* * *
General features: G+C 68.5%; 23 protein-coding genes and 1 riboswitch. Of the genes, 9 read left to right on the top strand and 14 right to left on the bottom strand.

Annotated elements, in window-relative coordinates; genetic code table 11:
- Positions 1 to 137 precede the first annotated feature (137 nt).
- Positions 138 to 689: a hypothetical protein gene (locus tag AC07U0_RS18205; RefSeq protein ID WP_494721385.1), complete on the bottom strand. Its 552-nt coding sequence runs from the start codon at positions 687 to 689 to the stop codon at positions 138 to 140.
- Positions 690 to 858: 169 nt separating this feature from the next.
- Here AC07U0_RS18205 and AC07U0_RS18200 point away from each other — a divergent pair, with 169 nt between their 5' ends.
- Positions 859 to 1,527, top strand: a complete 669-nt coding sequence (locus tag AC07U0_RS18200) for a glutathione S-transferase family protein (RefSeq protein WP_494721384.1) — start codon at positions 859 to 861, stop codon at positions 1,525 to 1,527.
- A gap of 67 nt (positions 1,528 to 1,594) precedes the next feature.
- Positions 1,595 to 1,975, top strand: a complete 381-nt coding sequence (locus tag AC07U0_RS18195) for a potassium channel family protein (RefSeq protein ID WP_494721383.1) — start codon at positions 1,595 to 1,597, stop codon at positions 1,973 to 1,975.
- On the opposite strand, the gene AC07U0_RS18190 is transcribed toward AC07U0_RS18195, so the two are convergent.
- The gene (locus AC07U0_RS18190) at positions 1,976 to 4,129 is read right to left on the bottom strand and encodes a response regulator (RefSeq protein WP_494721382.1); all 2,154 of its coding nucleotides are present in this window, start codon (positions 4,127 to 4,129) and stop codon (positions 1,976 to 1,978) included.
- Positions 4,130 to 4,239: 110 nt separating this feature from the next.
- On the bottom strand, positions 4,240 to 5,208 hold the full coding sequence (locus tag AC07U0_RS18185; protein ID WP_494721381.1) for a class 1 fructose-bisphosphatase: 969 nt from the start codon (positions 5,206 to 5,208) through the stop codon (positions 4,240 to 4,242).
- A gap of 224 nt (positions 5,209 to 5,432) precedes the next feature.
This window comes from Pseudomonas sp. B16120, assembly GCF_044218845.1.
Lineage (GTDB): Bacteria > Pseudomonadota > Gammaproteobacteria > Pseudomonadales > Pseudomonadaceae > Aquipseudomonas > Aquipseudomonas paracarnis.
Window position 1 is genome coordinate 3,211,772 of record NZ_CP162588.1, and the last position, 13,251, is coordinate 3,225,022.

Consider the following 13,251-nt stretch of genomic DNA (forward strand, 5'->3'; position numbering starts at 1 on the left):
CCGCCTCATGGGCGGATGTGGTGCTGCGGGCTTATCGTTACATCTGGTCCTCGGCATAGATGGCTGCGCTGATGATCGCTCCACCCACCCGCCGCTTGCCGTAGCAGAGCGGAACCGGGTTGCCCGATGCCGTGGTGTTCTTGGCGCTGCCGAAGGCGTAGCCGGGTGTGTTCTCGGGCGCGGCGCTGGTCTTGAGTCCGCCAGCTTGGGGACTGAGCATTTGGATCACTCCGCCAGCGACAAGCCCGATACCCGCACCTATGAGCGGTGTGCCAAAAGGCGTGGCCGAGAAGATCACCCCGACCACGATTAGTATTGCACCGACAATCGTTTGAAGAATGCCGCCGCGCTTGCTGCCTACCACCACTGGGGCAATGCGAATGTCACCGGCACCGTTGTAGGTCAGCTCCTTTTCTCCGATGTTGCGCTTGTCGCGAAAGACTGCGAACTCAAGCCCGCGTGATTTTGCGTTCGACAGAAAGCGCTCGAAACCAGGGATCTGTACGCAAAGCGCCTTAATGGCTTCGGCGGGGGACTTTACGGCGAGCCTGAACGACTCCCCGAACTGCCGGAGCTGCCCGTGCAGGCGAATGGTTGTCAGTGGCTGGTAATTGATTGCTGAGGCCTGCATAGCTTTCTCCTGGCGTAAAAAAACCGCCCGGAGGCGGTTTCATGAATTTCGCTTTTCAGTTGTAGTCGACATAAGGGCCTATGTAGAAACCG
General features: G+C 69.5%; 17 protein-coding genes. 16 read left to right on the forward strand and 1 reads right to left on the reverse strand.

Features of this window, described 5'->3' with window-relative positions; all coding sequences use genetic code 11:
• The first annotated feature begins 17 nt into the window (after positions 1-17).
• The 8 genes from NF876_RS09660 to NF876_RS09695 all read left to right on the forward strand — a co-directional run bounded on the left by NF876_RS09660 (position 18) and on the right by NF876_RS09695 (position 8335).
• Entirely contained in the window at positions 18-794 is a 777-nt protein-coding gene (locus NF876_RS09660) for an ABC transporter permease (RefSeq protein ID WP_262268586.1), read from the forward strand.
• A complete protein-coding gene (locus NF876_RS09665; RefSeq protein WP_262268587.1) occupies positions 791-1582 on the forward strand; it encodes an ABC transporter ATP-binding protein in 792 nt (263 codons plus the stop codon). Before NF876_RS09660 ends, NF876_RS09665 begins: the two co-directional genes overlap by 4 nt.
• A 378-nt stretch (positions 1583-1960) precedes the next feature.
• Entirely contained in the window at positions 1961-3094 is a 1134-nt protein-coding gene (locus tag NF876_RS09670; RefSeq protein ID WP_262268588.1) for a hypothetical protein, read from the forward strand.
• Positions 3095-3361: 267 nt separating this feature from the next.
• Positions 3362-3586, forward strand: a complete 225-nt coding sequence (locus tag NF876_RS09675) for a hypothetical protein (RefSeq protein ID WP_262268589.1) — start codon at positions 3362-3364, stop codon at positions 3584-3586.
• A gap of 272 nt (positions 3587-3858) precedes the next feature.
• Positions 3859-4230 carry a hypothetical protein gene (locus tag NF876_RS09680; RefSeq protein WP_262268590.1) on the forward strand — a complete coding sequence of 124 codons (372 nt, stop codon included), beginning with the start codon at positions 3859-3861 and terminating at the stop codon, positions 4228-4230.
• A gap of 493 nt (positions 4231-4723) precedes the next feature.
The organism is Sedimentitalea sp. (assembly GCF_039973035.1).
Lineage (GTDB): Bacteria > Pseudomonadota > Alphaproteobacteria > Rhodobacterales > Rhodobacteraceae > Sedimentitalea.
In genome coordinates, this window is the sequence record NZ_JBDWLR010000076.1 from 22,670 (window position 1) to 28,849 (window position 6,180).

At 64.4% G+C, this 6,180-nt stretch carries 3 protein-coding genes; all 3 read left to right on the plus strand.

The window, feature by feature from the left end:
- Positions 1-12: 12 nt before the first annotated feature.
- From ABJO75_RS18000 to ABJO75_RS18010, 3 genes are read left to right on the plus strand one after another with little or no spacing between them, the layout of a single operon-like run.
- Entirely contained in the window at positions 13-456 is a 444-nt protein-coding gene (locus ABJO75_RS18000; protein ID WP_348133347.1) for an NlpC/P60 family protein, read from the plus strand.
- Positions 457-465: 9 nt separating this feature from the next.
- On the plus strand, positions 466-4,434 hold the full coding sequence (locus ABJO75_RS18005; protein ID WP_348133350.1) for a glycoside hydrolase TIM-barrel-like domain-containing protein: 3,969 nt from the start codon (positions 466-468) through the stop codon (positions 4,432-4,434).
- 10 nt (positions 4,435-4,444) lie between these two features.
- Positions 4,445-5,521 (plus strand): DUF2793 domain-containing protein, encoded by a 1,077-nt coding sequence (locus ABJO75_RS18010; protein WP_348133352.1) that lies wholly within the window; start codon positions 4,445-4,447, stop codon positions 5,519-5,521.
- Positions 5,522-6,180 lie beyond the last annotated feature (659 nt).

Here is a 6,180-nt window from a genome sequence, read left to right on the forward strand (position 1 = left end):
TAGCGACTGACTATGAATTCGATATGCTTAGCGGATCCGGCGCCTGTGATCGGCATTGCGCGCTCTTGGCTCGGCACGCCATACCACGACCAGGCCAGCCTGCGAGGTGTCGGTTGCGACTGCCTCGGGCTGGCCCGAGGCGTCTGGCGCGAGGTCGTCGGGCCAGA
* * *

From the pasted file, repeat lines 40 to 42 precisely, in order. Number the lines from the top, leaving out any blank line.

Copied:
- Entirely contained in the window at positions 13-456 is a 444-nt protein-coding gene (locus ABJO75_RS18000; protein ID WP_348133347.1) for an NlpC/P60 family protein, read from the plus strand.
- Positions 457-465: 9 nt separating this feature from the next.
- On the plus strand, positions 466-4,434 hold the full coding sequence (locus ABJO75_RS18005; protein ID WP_348133350.1) for a glycoside hydrolase TIM-barrel-like domain-containing protein: 3,969 nt from the start codon (positions 466-468) through the stop codon (positions 4,432-4,434).